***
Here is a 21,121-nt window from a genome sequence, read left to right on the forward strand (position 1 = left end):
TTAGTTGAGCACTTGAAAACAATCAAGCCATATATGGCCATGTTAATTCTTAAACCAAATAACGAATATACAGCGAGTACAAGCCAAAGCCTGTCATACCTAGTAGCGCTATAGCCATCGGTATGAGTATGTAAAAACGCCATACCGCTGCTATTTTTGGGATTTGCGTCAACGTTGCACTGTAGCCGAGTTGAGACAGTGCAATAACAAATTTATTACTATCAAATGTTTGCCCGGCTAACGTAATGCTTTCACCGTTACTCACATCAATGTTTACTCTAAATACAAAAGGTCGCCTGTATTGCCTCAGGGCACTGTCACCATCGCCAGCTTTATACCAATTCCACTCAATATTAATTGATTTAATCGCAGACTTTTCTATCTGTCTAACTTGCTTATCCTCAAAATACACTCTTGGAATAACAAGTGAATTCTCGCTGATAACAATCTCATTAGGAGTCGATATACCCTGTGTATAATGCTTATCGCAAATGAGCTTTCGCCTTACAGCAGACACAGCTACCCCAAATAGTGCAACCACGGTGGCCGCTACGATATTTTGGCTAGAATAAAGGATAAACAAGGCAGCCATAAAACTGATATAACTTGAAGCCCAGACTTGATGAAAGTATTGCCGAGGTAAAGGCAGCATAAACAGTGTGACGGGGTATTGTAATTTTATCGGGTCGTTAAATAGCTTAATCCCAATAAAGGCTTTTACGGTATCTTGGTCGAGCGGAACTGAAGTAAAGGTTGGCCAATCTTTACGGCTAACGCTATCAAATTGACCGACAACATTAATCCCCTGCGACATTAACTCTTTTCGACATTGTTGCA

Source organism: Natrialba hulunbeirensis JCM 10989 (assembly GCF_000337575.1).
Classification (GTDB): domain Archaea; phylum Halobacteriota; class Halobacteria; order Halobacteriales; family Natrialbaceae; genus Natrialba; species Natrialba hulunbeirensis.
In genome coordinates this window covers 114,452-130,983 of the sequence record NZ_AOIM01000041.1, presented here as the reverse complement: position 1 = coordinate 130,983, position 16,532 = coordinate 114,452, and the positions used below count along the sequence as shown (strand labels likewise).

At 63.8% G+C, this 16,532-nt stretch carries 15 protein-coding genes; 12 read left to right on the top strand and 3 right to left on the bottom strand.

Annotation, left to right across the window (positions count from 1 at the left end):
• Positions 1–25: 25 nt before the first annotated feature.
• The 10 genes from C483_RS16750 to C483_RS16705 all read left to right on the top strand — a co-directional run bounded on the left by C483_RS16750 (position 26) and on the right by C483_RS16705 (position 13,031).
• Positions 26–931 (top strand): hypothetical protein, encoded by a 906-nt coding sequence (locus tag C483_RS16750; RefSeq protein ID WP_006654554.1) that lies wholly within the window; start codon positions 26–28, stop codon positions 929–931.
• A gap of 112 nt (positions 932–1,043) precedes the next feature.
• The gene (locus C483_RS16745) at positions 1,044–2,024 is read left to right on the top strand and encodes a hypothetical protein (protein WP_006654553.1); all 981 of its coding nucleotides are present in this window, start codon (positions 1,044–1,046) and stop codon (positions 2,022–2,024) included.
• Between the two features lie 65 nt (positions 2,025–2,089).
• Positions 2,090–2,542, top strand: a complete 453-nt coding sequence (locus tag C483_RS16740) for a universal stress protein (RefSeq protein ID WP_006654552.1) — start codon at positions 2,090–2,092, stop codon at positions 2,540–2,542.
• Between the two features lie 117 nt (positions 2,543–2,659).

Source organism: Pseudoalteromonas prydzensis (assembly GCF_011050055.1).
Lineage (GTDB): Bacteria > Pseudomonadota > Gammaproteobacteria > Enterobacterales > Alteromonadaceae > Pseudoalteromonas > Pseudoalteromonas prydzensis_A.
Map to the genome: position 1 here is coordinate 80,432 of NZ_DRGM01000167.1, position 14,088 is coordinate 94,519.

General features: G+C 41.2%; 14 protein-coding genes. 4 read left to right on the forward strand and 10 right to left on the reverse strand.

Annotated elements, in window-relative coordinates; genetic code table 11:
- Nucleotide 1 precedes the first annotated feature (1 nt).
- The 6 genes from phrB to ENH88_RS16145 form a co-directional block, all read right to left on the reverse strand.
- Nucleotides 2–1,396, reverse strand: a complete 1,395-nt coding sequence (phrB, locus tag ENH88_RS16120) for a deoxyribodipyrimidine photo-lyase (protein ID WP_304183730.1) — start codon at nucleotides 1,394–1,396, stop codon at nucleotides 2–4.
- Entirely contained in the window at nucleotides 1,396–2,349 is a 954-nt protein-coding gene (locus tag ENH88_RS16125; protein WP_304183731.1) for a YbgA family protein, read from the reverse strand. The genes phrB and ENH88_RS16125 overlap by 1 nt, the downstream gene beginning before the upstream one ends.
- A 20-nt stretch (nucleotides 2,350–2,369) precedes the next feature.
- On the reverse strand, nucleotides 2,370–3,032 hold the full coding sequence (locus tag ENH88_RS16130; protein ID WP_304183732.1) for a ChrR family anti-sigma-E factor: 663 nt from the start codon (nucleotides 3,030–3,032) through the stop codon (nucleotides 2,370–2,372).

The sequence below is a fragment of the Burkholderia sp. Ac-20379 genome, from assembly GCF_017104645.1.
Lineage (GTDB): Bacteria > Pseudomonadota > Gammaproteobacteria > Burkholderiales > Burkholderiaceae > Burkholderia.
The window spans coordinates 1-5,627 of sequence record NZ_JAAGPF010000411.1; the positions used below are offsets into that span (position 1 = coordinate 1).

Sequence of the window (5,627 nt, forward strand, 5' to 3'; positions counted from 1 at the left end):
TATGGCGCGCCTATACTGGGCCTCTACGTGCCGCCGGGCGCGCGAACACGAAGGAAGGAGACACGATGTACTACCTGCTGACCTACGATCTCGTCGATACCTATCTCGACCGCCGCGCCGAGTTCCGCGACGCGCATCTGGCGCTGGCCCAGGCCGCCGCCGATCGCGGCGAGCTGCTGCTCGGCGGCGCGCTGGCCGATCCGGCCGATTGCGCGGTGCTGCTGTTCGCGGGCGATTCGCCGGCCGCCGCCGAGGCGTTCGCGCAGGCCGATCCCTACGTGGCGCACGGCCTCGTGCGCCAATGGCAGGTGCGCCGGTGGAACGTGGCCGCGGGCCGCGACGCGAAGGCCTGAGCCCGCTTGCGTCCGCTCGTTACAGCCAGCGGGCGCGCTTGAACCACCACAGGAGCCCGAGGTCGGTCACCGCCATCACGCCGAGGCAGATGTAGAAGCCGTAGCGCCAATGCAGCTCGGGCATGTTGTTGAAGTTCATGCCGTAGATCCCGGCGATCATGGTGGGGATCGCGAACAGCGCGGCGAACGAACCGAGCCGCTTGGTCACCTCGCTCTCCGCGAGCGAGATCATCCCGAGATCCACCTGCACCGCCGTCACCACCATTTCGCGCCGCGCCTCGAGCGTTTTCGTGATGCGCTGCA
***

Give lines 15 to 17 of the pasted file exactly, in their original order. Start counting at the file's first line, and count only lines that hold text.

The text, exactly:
• Between the two features lie 117 nt (positions 2,543–2,659).

Source organism: Pseudoalteromonas prydzensis (assembly GCF_011050055.1).
Lineage (GTDB): Bacteria > Pseudomonadota > Gammaproteobacteria > Enterobacterales > Alteromonadaceae > Pseudoalteromonas > Pseudoalteromonas prydzensis_A.